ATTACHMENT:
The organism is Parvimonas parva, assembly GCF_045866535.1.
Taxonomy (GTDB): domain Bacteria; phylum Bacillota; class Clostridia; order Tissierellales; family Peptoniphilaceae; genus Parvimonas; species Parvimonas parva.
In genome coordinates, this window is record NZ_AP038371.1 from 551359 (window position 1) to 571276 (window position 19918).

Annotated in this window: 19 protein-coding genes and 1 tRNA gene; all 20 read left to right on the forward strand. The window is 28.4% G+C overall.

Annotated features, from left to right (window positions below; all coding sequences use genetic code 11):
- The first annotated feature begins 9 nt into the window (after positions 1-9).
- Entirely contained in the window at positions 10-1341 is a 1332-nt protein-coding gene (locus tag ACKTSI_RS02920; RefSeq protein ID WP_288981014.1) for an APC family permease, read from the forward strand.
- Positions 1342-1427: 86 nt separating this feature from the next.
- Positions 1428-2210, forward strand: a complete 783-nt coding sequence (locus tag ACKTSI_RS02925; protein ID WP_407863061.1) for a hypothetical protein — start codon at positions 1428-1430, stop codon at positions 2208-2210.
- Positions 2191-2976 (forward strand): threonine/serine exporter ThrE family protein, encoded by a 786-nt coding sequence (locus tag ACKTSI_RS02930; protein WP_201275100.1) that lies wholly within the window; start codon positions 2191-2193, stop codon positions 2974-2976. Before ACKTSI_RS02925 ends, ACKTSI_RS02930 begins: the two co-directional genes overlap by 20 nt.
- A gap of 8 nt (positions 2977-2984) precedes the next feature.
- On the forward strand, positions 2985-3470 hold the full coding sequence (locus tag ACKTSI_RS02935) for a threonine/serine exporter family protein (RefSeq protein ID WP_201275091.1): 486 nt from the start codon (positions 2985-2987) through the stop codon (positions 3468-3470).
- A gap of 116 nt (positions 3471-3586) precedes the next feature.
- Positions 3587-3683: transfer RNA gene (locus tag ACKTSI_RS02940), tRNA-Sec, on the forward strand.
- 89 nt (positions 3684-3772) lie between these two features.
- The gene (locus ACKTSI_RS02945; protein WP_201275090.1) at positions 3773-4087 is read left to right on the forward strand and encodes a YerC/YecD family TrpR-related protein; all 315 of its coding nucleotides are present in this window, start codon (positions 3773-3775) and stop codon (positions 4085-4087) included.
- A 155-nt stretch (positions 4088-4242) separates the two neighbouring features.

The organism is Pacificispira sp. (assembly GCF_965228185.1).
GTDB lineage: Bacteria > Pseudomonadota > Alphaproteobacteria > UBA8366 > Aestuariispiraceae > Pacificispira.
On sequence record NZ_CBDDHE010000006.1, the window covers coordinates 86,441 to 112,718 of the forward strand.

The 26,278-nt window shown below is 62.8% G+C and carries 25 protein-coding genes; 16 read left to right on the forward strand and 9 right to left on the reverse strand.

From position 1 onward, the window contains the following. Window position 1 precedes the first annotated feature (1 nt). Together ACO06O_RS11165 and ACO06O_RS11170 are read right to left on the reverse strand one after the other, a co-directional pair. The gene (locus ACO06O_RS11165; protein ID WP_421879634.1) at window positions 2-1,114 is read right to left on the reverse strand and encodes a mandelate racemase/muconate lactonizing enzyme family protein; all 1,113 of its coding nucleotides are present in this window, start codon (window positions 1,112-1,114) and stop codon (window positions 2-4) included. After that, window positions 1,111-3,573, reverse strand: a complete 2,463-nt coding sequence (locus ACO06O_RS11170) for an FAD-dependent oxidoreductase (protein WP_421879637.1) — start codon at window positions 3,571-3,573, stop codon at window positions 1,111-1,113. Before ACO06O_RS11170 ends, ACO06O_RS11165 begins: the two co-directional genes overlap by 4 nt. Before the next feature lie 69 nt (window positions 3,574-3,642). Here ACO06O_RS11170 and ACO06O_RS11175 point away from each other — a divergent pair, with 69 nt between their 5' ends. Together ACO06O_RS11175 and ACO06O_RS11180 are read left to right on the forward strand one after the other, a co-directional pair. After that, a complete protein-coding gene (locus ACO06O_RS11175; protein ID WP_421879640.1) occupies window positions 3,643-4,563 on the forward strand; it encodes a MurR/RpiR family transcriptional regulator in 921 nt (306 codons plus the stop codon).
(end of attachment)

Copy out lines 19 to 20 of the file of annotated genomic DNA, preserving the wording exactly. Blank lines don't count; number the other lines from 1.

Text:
GTDB lineage: Bacteria > Pseudomonadota > Alphaproteobacteria > UBA8366 > Aestuariispiraceae > Pacificispira.
On sequence record NZ_CBDDHE010000006.1, the window covers coordinates 86,441 to 112,718 of the forward strand.